The unique voice of Monique Ellis leads us into the outrageous politics of small village life in this diverting love story set in Regency England.

With Napoleon finally defeated for good, Colonel Stephen Gracechurch is at last coming home. Better yet, he's coming home a rich man thanks to several wise investments through the Rothschilds.

He has, however, a few scores to settle with the inhabitants of Chipham Common, especially with Lady Suzanne Phelps, the erstwhile fiance who allowed herself to be married off to a man almost old enough to be her grandfather.

All things considered, perhaps it would be best not to reveal his new wealth until he has the lay of the land, so to speak. Then, he can sweep his mother, a vicar's widow, off to a grand estate where she will never have to worry about anything again.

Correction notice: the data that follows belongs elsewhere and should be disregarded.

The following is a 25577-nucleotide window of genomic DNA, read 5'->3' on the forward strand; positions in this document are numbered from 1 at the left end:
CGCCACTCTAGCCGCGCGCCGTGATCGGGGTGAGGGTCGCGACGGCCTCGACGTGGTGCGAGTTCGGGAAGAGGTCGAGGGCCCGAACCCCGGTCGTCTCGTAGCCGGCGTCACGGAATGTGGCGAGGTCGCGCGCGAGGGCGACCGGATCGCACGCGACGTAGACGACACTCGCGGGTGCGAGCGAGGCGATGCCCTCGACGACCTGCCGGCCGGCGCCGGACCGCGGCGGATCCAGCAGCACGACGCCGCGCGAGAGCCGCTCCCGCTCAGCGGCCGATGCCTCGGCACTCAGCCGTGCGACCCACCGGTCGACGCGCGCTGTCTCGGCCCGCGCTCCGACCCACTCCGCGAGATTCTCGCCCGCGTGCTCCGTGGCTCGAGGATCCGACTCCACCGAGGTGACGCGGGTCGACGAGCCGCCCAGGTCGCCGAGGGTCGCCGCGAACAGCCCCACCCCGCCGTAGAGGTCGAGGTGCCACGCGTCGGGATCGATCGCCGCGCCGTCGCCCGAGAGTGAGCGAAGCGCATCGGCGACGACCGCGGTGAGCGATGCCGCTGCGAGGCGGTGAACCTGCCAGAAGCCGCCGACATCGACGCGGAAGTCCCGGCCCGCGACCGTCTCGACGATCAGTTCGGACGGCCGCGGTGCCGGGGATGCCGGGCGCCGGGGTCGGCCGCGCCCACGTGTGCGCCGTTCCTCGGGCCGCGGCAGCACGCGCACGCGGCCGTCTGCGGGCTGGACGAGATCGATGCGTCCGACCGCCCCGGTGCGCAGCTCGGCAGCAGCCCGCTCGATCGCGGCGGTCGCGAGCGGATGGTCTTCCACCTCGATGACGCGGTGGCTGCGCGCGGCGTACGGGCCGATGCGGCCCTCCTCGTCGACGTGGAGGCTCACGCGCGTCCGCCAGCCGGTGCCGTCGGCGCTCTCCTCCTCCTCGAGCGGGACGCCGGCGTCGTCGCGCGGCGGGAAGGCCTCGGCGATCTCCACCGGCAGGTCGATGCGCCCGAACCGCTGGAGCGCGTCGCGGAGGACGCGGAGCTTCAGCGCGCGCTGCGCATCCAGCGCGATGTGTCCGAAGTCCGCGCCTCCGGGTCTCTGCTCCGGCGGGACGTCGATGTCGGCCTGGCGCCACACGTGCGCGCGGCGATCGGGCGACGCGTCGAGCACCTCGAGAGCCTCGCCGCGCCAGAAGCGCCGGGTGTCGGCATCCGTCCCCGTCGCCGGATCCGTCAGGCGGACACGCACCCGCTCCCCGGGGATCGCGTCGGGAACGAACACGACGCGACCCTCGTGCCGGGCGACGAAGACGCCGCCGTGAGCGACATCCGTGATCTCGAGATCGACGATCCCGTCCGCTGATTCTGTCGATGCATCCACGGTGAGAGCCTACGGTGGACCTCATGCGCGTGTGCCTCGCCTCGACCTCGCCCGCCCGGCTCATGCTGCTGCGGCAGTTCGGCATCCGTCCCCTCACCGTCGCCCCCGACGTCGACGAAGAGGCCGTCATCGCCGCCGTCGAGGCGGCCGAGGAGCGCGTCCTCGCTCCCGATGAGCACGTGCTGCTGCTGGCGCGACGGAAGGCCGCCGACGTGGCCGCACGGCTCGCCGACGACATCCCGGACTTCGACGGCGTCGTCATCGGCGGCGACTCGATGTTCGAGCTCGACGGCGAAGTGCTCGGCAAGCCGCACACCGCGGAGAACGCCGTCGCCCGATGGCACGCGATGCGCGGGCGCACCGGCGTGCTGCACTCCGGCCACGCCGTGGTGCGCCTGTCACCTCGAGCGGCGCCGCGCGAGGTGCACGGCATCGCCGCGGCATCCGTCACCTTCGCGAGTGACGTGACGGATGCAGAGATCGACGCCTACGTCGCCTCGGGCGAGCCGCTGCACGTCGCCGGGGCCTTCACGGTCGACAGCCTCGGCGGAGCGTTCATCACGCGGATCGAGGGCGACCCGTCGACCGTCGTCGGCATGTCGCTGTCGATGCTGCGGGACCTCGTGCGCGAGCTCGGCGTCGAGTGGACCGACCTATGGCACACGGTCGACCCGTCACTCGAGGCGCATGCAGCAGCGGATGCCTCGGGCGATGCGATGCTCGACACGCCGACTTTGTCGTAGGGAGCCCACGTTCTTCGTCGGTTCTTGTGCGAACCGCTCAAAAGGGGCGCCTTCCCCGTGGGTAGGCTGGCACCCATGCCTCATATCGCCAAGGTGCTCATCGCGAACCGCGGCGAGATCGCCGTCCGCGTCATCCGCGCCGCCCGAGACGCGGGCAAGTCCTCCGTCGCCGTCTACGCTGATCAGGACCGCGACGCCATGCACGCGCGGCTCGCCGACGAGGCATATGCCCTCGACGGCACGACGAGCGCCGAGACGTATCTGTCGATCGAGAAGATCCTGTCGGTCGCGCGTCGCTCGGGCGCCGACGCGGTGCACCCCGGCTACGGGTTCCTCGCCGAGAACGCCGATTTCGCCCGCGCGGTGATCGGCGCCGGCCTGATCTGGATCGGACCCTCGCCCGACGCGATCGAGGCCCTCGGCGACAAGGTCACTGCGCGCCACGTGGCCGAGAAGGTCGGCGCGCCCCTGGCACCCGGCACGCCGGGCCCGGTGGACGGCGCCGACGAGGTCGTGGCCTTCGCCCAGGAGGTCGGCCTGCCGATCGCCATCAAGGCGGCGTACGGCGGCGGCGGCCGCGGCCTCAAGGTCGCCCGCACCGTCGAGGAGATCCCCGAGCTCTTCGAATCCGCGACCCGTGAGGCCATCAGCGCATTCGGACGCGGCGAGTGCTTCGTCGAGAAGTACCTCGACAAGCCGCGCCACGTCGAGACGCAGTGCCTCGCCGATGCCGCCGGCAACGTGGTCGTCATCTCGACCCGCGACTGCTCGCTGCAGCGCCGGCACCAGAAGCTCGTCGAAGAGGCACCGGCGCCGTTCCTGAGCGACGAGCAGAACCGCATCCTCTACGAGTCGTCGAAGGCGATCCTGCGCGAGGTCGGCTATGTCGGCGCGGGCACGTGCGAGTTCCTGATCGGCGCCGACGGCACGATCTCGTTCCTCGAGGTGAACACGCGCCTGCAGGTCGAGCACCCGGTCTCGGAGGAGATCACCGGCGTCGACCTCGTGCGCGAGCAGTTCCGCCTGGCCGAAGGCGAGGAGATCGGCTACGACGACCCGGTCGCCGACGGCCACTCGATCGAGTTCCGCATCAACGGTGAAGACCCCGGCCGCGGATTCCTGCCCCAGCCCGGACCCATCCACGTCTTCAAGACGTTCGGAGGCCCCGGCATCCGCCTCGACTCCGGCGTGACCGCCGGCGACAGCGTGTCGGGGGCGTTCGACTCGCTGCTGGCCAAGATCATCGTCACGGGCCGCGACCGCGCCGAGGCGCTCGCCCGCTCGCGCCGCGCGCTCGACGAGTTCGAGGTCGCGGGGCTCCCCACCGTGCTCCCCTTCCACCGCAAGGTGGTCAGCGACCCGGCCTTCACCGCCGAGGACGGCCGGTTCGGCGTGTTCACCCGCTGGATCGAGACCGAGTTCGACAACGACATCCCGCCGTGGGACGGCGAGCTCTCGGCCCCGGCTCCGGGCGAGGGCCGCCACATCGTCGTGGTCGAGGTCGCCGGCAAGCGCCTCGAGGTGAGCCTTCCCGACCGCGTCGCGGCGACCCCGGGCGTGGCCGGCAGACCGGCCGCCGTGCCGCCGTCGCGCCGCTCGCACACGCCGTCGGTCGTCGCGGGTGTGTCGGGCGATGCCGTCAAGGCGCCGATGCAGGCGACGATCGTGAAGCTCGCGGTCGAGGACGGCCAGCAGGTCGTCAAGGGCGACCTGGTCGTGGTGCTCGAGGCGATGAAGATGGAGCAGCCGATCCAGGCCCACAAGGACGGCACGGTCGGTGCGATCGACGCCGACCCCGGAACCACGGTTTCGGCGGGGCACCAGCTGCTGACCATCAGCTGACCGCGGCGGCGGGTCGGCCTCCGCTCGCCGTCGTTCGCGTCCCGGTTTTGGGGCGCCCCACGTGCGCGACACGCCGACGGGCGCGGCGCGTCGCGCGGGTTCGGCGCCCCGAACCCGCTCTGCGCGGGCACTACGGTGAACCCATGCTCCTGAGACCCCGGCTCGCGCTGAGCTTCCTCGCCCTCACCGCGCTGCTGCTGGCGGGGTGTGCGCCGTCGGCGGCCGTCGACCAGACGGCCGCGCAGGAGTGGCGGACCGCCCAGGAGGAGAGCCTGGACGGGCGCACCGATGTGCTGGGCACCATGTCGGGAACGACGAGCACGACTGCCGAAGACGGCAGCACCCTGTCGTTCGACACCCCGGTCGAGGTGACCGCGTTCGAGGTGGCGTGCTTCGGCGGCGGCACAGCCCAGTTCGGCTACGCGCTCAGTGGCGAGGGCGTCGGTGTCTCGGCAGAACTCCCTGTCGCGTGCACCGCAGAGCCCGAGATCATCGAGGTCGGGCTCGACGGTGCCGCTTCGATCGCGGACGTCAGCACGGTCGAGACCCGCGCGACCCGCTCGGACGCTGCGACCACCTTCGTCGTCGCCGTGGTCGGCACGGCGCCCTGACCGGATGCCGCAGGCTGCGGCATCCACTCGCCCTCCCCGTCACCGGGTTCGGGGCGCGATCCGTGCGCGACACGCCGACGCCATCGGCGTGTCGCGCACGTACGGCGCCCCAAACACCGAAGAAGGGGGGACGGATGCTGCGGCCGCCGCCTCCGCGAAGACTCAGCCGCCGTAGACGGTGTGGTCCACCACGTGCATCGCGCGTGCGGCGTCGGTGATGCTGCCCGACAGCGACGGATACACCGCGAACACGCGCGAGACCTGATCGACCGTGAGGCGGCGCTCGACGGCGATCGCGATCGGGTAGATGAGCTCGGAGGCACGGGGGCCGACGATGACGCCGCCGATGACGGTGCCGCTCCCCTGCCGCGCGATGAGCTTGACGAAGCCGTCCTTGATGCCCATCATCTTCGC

His plans start going awry almost immediately, when his return acts as the flashpoint in the strained relations between the widowed Suzanne and her greedy father, not to mention her equally greedy step-son. And Roderick soon finds himself trapped in a web of deception that only the great Wellington himself can resolve.

Ms. Ellis creates a truly memorable portrait of the byzantine relationships of a small community, totally involving us in the lives of a gaggle of sharply defined characters. Although the romantic relationship is sometimes submerged and the villains of the piece never seem to recognize their comeuppance, readers will revel in this unforgettable Regency tale. (Aug., 297 pp., $4.95)

Reviewed by: 
Melinda Helfer